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This activity will focus on new surgical techniques, incorporating new technology, and advanced case management in corneal refractive, cataract and glaucoma surgery. Additionally, discussions on current and future pharmacologic agents in the management of ocular surface disease, glaucoma and anti-infective’s will be presented. The primary target audience consists of practicing ophthalmologists, optometrists and allied health professionals engaged in the medical and surgical management of patients with corneal diseases, refractive error, presbyopia, cataract and glaucoma conditions. The meeting is particularly geared towards cornea and glaucoma specialists, cataract, glaucoma and anterior segment surgeons.
The goal of the CME activity is to enhance clinical knowledge and patient management strategies for ocular conditions requiring the use of diagnostic technologies, perioperative therapeutics, advanced surgical technologies, and complications management. Presentation of recent and emerging clinical research evidence by expert program faculty will include case discussions along with audience participation in order to enhance the educational format. Case presentations that utilize recorded surgical videos will provide program participants with real examples of expert clinical and surgical decision making skills.
Upon completion of this activity, the participant should be able to:
• Evaluate the latest published literature and meta-analyses to differentiate the benefits/detractors of femtosecond laser for cataract surgery compared to traditional phacoemulsification
• Assess the ability of topical ophthalmic NSAIDs to treat postop inflammation and pain in a cataract patient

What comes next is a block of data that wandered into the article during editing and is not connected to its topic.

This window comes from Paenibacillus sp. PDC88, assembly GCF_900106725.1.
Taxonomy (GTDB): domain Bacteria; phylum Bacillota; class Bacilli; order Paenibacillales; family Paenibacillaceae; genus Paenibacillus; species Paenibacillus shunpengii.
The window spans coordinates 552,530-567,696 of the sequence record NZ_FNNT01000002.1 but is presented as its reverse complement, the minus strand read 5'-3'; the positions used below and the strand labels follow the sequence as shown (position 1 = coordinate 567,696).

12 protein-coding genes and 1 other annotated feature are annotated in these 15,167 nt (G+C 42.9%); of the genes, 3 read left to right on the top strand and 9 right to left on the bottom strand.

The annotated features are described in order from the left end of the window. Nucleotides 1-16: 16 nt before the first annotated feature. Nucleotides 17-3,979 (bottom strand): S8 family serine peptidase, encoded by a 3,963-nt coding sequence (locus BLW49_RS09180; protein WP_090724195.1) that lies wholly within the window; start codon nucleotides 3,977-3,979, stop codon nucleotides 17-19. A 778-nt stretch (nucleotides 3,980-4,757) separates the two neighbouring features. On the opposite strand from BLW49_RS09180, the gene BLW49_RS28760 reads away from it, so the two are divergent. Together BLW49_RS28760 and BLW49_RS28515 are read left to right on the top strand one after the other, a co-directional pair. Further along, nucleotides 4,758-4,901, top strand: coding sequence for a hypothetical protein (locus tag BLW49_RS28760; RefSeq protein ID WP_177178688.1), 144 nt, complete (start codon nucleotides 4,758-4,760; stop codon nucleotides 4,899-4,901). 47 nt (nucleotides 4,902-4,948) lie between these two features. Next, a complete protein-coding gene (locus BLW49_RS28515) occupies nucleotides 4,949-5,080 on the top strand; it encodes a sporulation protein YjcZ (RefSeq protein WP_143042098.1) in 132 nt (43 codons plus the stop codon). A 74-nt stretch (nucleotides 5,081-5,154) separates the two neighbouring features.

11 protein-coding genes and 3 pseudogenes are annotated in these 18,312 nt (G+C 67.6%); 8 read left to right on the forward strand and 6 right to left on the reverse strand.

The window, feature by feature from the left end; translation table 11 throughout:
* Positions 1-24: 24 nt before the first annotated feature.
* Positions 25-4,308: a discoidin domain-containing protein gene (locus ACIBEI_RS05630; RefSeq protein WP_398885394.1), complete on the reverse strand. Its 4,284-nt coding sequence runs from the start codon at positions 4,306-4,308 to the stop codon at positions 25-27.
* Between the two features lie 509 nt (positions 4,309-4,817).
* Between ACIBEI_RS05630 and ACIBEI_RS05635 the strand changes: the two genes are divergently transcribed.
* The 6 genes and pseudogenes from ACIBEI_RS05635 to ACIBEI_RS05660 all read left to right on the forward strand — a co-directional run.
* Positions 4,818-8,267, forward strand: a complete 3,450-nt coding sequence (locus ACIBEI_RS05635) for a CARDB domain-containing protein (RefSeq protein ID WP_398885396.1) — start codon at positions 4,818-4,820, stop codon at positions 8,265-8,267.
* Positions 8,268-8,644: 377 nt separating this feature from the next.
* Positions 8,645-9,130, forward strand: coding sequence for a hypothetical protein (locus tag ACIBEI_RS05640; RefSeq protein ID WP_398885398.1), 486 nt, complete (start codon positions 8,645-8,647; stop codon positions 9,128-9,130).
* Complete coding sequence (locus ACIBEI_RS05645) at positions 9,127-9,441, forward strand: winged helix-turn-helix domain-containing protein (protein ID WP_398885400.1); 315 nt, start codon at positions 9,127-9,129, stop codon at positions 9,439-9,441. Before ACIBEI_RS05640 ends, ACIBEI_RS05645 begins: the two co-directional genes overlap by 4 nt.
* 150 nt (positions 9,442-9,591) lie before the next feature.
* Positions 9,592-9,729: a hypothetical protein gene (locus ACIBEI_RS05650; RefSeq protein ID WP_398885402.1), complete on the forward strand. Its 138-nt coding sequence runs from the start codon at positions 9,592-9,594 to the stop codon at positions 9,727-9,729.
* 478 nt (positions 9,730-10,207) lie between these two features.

• Discuss how to ensure maximum efficacy with toric lenses
• Discuss how to manage visually significant astigmatism
• Evaluate the current and potential future therapies for dry eye disease
• Evaluate the safety and efficacy of different treatment modalities for ocular hypertension and pri-mary open-angle glaucoma
• Discuss future developments and direction of therapeutics and surgical devices for managing glaucoma
• Formulate strategies to manage patients with presbyopia in an integrated care system
• Develop a strategy to improve integrated patient management
This activity has been planned and implemented in accordance with the accreditation requirements and policies of the Accreditation Council for Continuing Medical Education (ACCME) through the joint providership of Evolve Medical Education LLC, the American College of Eye Surgeons (ACES), the American Board of Eye Surgery (ABES) and the Society for Excellence in Eyecare (SEE). Evolve Medical Education LLC is accredited by the ACCME to provide continuing medical education for physicians.
Evolve Medical Education, LLC this live activity for a maximum of 14 AMA PRA Category 1 Credits™. Physicians should claim only the credit commensurate with the extent of their participation in the activity.
Ophthalmologists, optometrists and allied health professionals face increasing pressure to remain current in their clinical knowledge, diagnostic skills and treatment selection due to shifting demographics and increasing numbers of aging patients.
These changes are of particular significance in the areas of refractive surgery, cataract surgical services, cornea services, and glaucoma management. As population trends lead to changes in ocular disease prevalence, ophthalmic development in pharmaceuticals and new medical device technology continues to change the treatment strategies available to clinicians and surgeons. Practice patterns are shifting as well, with practice management embracing the need for integrated management.
In the past 5 years alone, ophthalmology has seen the introduction of femtosecond lasers for cataract surgery, intraoperative aberrometry, enhanced depth of focus intraocular lenses, new IOL calculators, presbyopia-correcting IOLs and corneal inlays, micro-incisional glaucoma surgery (MIGS) and the devices associated with them, a bevy of diagnostic tools to better identify and quantify dry eye, the second dry eye pharmacologic treatment, software improvements on refractive lasers, small incision lenticule extraction (SMILE), and the U.S. approval of collagen corneal crosslinking (CXL).
Ongoing education about these innovations is necessary to provide eye care professionals with the best means to enhance patient outcomes.